Sunday, June 17, 2018

Religion

Father-daughter bond lives on 

More than three years after his death, Jan Jasper helps guide his ‘princess’ after her truck is hit by a drunk driver

  • LIFE-RELIG-LIGHTNOTES-COLLISION-1-PK

    Bailey Jasper’s Ford pickup was struck by a drunk driver on Jan. 31, 2016. Jasper walked away from the crash without a scratch.

    Tribune News Service

  • LIFE-RELIG-LIGHTNOTES-COLLISION-2-PK

    Bailey Jasper and her dad, Jan, on Oct. 8, 2012. “This was taken almost exactly a year before he died,” Bailey said. (Bailey Jasper)

    TNS

Love. The bond that laces hearts together.

Is it confined to time and space, the here and now? Or does it reach beyond the confines of human comprehension, limitless in its ability to touch another?

Love, like life, can be hard to explain.

“We had a connection from the start,” 23-year-old Bailey Jasper of Moses Lake, Wash., said as she reminisced about her dad. “I was always daddy’s little girl. He called me his princess or twerp, depending on if he was being funny.”

Their sweet father-daughter tie began the moment Bailey was born. Nearly strangled by the umbilical cord and her mother fighting for life in surgery, the new dad found himself fully caring for the fragile infant.

“My mom was so weak that she couldn’t hold me,” Bailey said, retelling the story of how it took months for her mom, Kim, to get back on her feet. “My daddy dressed me with my ‘onesies’ off one shoulder or backwards. I ended up in the funniest outfits!”

Calloused, hard-working hands may not have been nimble with tiny snaps and buttons, but her father, Jan, skillfully adapted to caring for his newborn, her older sister and a wife whose health struggled.

Over time, life smoothed and those same hands were there to guide Bailey as she grew up.

“He didn’t have that little boy, but I was both,” said the Washington State University business student with a smile, recalling how her dad taught her how to fish, hunt and operate construction equipment. “I could be wearing pink, but I was on that backhoe.”

It was dad who trained her to drive a four-wheeler when she was little more than 3 years old. And it was dad who had his hand nearby when the teenager learned the “ins and outs” of road skills.

“When I got my license, he made me drive his truck and trailer into a neighborhood — and then made me back it up!” Bailey exclaimed, remembering the challenge the maneuver held. “Half of the stuff I learned back then I didn’t understand. But now I use so much of what he taught me.”

Sadly, her daddy isn’t there to advise anymore. Jan died unexpectedly in the fall of 2013, a death that left Bailey undone, her life so intertwined with his.

“None of my friends have lost their parents, so it’s hard for them to understand, especially how close my dad and I were — and my mom too.” Bailey said with emotion. “If I wasn’t with my friends, I was with my mom or dad.”

But on the night of Jan. 31, 2016, Bailey was alone, the rural darkness enveloping her on the glistening highway that led home. Her Ford F-150 SVT Raptor illuminated the scene, its powerful headlamps and tailgate light bar penetrating the winter gloom. In the distance behind her, Bailey saw a vehicle rapidly approaching as she began to slow for her turn up ahead.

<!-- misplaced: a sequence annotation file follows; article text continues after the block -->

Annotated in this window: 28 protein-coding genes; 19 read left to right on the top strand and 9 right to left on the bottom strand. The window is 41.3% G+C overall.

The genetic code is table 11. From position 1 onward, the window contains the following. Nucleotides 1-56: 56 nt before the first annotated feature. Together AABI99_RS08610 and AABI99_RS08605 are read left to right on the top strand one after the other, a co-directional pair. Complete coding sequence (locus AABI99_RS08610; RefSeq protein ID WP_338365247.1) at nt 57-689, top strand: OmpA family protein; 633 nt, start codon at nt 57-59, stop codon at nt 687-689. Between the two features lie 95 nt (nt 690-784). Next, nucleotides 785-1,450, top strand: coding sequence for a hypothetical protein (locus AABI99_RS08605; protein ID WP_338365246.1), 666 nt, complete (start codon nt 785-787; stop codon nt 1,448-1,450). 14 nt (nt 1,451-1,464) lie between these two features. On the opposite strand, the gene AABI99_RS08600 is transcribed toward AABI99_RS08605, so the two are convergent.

“I’m driving, checking my mirrors — my dad taught me to always use the mirrors,” Bailey said, remembering how she wondered if it could be a police car and had she done something wrong. “When I looked in my right mirror, I was thinking he was going to pass ... and then I realized the car wasn’t going to stop.”

Moments before impact, Bailey’s mom, asleep at home, awakened from a horrific nightmare.

“I was having a weird dream,” Kim said, explaining how her “mama clock” typically wakes her when Bailey is due home from work. “In it I was calling my friends and saying, ‘I can’t go for coffee in the morning because Bailey has been in a car accident.’”

Fighting her way out of sleep, Kim had rolled to her side to check the bedside alarm. But as her eyes struggled to focus, the bad dream became sickeningly real. A drunken driver was speeding toward the rear of Bailey’s truck at an estimated 80 mph.

“I heard the ripping, tearing metal — an awful sound,” Kim said, tears welling at the memory. “And I looked up to God, ‘Please not Bailey. Not our girl!’”

Inside the truck cab, her daughter held tightly to the wheel, the vehicle spinning from the horrific impact, her senses focused on the driving skills a father had taught well. And that’s when she saw him at her side.

“From the second I got hit, I could see my daddy in the passenger seat,” Bailey said categorically, even the clarity of his Carhartt’s and plaid shirt. “He was kind of leaning back and I felt the look in his eyes, ‘You’ve got this, twerp, you’ve got this.’”

The sharp collision sent Bailey’s Raptor spinning and then wildly flying into a rough field, the airbags not deploying. When she emerged from the totaled truck, Bailey said she “didn’t have a scratch,” and sent emergency care away.

But what Bailey did have from those frightening moments was an indelible memory of her father’s presence — an experience that can’t be explained.

“When the truck stopped, my daddy was gone,” Bailey said.

But there in her hand lay her daddy’s bootlace; a keepsake Bailey has treasured since his death.

Love. Perhaps it ties hearts together forever.

“All the special gifts and powers from God will someday come to an end, but love goes on forever.” I Corinthians 13:8 (LB)

Luginbill is a career television producer-host and the spiritual life editor for the Tri-City Herald, Kennewick, Wash.

Tribune News Service


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